Jonathan S. Zerbe, hotel Keeper, Loyalton, Pennsylvania, was born in Lower Mahanoy Township, Northumberland County, Pennsylvania, 16 November 1857.
His father, George Zerbe, was born in Northumberland County, educated in the common schools, and reared a farmer. At the outbreak of the Rebellion, he enlisted in the Union Army, and served until the close of the war. After his discharge he located on a farm in Lower Mahanoy Township, where he died in 1875. His children are:
William D. Zerbe;
Ellen Zerbe, widow of William Alleman;
Jonathan S. Zerbe; and
Susan Zerbe, Mrs. John Meck, Williamstown, Pennsylvania.
Jonathan S. Zerbe attended school during the winter months from the age of six years until he was fifteen. In the summer he worked out, either among the farmers or in the mines. He was sixteen when his mother died in 1873, and he was thrown upon his own resources. He was employed nearly five years as a farm hand by A. D. Lentz, and then in March 1875, went to Kansas, having saved during that time a small amount of money. After working as a farm hand for nine months he returned to Pennsylvania and worked for D. O. Bower, Union County. Then he came to his old home and married, after which important event he resided for twelve years in Tower City, Pennsylvania, engaged in mining coal. Receiving good wages, and working on contract besides, he was enabled to accumulate some money. In February 1892, he engaged with his brother-in-law, Jacob Messner, in the hotel business in Loyalton, Dauphin County, Pennsylvania. This business he still carries on.
Jonathan S. Zerbe was married, 28 October 1879, to Miss Julia Messner, daughter of Philip Messner and Mary [Dockey] Messner, born in Northumberland County. Their children are:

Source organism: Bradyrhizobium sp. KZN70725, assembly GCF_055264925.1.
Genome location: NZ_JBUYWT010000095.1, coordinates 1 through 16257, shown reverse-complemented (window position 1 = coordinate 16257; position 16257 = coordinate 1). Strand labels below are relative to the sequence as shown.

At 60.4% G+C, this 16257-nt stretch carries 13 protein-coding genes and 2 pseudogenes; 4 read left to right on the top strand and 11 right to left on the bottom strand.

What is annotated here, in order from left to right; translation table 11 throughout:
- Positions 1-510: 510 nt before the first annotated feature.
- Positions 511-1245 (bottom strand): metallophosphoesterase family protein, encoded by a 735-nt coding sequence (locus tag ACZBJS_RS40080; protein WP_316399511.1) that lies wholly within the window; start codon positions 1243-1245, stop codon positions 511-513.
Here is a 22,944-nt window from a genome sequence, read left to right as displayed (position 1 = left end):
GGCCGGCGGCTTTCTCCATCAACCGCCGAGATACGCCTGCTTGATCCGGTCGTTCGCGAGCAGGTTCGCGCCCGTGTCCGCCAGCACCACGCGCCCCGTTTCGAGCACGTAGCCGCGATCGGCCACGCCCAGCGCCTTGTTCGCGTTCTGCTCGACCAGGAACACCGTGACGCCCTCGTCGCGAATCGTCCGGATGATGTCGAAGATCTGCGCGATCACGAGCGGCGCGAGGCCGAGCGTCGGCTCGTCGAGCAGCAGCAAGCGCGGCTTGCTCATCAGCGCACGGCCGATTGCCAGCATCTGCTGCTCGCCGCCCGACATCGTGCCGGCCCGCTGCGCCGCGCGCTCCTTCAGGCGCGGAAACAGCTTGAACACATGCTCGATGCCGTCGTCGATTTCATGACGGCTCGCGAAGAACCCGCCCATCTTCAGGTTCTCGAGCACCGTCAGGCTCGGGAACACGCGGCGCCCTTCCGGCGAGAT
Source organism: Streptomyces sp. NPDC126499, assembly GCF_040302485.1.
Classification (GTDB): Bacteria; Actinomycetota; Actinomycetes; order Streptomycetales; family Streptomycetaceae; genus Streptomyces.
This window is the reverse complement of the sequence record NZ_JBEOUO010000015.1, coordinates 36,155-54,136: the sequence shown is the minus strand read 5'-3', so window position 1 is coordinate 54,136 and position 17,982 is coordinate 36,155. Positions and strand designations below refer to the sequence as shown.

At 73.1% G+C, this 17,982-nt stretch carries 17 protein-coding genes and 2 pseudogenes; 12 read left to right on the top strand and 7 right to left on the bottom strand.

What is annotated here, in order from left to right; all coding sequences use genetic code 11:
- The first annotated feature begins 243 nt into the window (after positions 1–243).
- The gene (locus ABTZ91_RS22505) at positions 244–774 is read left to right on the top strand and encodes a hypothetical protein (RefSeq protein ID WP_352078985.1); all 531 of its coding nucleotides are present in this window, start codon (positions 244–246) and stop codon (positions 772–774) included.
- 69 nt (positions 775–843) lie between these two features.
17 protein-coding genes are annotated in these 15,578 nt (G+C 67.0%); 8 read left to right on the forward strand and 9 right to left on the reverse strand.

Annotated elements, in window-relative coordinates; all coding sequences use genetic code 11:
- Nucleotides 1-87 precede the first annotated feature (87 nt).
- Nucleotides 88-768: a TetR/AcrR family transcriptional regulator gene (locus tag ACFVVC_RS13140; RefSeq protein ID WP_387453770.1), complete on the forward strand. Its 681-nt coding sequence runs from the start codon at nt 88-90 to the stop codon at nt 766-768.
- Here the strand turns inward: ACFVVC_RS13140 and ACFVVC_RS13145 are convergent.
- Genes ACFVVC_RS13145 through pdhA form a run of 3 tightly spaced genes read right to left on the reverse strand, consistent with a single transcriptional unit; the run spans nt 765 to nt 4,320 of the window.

Harry A. Zerbe, died in infancy;
Mary A. Zerbe, nine years old;
Lottie May Zerbe, five years old; and
Walter Scott Zerbe, one year old.
Mr. Jonathan Zerbe is a Republican. He is a member of the Lutheran church. He owes his success solely to his own ability and persevering efforts. He is of genial disposition, and liked by all who know him.
The following testimonial was written by A. D. Lentz:
“Jonathan Zerbe came to work for me while still a boy and remained with me for nearly five years, His parents were both dead when he came to me, so that he had really no one to exercise authority over him. His conduct gave evidence of the right kind of early training. He was by far the best farm hand I ever had in my employ, always willing to work, and hard toil proving no obstacle to him. He was clever, so that no matter what was being done he could do his share. I cannot praise him too highly as a workingman. But, above all, he was perfectly honest. I attended market in the coal regions while Mr. Zerbe was in my employ, and bought up a great deal of produce. I did not need to hesitate to send young Zerbe out on the road in my place, nor to send any amount of money with him. Frequently I did send large amounts with him and he never cheated me out of a single penny. One day I lost my purse containing over eight hundred dollars, which young Zerbe found and returned to me, when he could easily have kept the whole amount. As an honest, upright man I commend him most cordially, and I know him to be a good, careful and conscientious employee. I can say that I raised him and had him under my care during a time when young men are apt to become bad and vicious. He always respected my advice as if it were from his own father, and now oftentimes, he has words of gratitude for what I did for him when he was almost without resources of any kind. And I in turn am thankful for what he did for me.”
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The above information was modified/edited from Commemorative Biographical Encyclopedia of Dauphin County, published in 1896 by J. M. Runk and Company of Chambersburg, Pennsylvania. A free download is available from the Internet Archive.
Findagrave Memorial #105868698. Jonathan S. Zerbe died on 18 July 1941, in Dauphin County, Pennsylvania. He is buried at the Maple Grove Cemetery, Elizabethville.
For information on George Zerbe, Civil War soldier, see: